Ever since it arrived on the scene, LIV has buttered its bread on the premise that golf’s largest professional tour needed radical change, and through two years there’s no arguing it was proven right. LIV is responsible for enacting the largest structural shift to the PGA Tour system in decades, forcing a transformation of the Tour’s business model, and ushering in the most prolific era of player empowerment since the Tour’s founding. More impressively yet for LIV, many of the changes drafted to fix the Tour mimic the likeness of its new rival.
That wasn’t all LIV proved the Tour wrong about. Its criticisms of the Tour as a geriatric behemoth that was undervaluing its stars also mostly bore out, and not only by way of the wave of PGA Tour-to-LIV defectors. LIV’s belief that team golf would prove more compelling than the Tour’s confusing playoff structure led to two Tour stalwarts, Rory McIlroy and Tiger Woods, starting a team league of their own. LIV’s investment in reimagining golf television resulted in the most visually distinct and agile broadcast in the sport (to be fair, having few sponsors to satisfy has helped in that regard). LIV’s early argument that the best players should be obligated to more regularly compete against one another already sounds antiquated, because it has been proven so unequivocally true. Witness the Tour’s implementation of signature events.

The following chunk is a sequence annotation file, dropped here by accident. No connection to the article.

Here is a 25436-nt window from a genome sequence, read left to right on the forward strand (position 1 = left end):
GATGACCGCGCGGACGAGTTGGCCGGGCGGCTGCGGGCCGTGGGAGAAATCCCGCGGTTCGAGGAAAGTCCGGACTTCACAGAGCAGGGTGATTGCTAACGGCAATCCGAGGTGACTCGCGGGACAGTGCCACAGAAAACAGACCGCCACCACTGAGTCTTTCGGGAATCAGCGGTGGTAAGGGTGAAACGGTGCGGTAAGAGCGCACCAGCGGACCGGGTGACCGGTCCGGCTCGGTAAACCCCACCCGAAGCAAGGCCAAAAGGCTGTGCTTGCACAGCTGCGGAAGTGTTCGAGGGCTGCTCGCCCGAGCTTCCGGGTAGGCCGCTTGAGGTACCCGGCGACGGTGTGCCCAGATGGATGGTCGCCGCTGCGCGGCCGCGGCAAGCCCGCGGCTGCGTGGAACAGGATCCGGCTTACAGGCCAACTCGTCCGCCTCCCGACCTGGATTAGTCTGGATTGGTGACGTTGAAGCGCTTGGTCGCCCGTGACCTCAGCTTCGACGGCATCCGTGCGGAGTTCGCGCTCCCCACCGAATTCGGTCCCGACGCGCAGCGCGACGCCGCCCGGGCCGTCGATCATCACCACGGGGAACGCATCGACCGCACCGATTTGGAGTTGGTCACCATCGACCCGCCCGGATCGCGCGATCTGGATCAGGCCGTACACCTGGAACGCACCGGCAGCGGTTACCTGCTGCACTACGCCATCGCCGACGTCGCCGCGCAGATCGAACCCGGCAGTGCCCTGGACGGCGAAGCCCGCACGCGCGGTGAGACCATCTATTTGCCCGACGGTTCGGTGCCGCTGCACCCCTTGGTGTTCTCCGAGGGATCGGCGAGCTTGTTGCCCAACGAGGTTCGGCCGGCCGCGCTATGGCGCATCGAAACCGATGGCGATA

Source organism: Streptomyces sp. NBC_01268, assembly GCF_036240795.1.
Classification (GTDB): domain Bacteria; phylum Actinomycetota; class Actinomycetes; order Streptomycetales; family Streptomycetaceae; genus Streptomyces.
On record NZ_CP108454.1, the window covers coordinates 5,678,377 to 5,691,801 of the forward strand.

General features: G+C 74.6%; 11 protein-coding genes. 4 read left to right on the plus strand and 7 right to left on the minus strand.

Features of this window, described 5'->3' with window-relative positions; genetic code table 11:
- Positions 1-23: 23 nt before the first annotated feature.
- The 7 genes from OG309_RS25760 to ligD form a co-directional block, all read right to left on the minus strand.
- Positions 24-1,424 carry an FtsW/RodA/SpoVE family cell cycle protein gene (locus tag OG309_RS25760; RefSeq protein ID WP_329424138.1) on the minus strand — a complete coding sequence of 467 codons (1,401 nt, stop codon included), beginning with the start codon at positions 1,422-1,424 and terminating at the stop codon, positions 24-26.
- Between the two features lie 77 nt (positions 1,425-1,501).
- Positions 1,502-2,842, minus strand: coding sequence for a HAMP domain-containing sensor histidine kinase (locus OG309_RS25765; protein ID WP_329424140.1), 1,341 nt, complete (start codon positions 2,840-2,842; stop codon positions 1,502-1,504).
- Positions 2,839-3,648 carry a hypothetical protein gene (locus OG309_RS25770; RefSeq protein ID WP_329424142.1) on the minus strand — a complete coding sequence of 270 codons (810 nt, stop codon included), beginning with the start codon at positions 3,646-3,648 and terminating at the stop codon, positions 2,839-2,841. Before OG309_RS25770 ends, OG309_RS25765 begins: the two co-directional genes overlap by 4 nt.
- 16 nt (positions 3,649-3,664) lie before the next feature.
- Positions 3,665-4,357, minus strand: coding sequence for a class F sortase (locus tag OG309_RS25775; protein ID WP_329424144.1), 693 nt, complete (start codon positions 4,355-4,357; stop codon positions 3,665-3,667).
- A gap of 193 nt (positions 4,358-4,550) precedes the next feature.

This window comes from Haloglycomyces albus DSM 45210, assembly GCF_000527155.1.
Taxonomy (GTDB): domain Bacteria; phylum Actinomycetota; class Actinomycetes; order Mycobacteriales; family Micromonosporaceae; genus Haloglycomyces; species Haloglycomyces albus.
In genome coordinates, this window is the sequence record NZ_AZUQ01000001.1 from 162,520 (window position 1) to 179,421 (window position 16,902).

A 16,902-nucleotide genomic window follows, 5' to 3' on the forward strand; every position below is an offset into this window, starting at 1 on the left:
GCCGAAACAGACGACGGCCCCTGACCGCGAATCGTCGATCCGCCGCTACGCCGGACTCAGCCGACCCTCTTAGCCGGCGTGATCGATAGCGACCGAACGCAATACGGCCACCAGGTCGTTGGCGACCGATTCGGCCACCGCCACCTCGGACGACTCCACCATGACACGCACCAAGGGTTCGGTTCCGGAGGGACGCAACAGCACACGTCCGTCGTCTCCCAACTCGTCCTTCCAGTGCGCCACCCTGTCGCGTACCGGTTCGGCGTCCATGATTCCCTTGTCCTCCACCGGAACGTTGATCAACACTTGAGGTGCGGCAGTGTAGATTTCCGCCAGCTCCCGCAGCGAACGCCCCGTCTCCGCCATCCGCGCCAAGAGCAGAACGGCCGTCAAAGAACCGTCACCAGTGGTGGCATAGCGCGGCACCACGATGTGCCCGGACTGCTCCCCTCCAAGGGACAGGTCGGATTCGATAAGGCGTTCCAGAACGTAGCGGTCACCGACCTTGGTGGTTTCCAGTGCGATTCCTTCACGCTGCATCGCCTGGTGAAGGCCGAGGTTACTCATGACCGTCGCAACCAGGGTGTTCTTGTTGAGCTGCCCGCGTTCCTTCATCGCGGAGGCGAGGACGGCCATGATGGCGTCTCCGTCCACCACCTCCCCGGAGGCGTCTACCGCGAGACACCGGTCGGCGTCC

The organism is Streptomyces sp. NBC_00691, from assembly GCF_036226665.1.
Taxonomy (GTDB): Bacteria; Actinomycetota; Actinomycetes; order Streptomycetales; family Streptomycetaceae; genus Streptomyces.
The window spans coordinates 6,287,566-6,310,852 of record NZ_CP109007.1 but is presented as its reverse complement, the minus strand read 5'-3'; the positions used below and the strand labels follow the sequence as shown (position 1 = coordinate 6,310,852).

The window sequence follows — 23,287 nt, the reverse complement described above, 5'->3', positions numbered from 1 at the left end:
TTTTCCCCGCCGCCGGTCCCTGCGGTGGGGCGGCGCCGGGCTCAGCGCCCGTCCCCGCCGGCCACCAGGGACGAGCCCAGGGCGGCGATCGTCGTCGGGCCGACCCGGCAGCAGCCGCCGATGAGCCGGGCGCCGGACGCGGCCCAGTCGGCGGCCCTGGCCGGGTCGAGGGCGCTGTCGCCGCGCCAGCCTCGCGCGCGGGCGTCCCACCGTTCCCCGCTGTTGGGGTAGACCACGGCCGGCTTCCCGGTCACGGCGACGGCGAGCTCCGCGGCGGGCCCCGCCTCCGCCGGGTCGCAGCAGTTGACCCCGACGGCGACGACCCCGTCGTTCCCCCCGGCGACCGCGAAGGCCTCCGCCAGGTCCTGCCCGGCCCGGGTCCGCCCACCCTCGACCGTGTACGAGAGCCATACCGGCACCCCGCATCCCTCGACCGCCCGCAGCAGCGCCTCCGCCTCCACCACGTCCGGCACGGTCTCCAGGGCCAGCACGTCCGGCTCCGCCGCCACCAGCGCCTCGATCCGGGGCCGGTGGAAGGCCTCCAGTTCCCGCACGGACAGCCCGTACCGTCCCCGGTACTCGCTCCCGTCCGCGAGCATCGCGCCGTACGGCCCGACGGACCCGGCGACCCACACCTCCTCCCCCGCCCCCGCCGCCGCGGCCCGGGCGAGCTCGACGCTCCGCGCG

To date, this is LIV’s crowning achievement: summarily pressuring the Tour hard enough to change the tenor of golf as a whole. For this, the league deserves credit.
But it is one thing to tear down another business, and it is another entirely to build one up for yourself. As LIV has learned the hard way, there is not much money to be made shouting “what about the PGA Tour?” into the ether, which raises a second, far more pressing question.
As we reach the end of season 2, has LIV proven anything to the golf world about its business model, its viability or itself?
Time and time again, LIV has shown its best skill is speaking boldly but unspecifically about its future. Its officials are skilled at avoiding expectation-setting, which affords the league freedom to gesticulate wildly without being inconvenienced by the truth.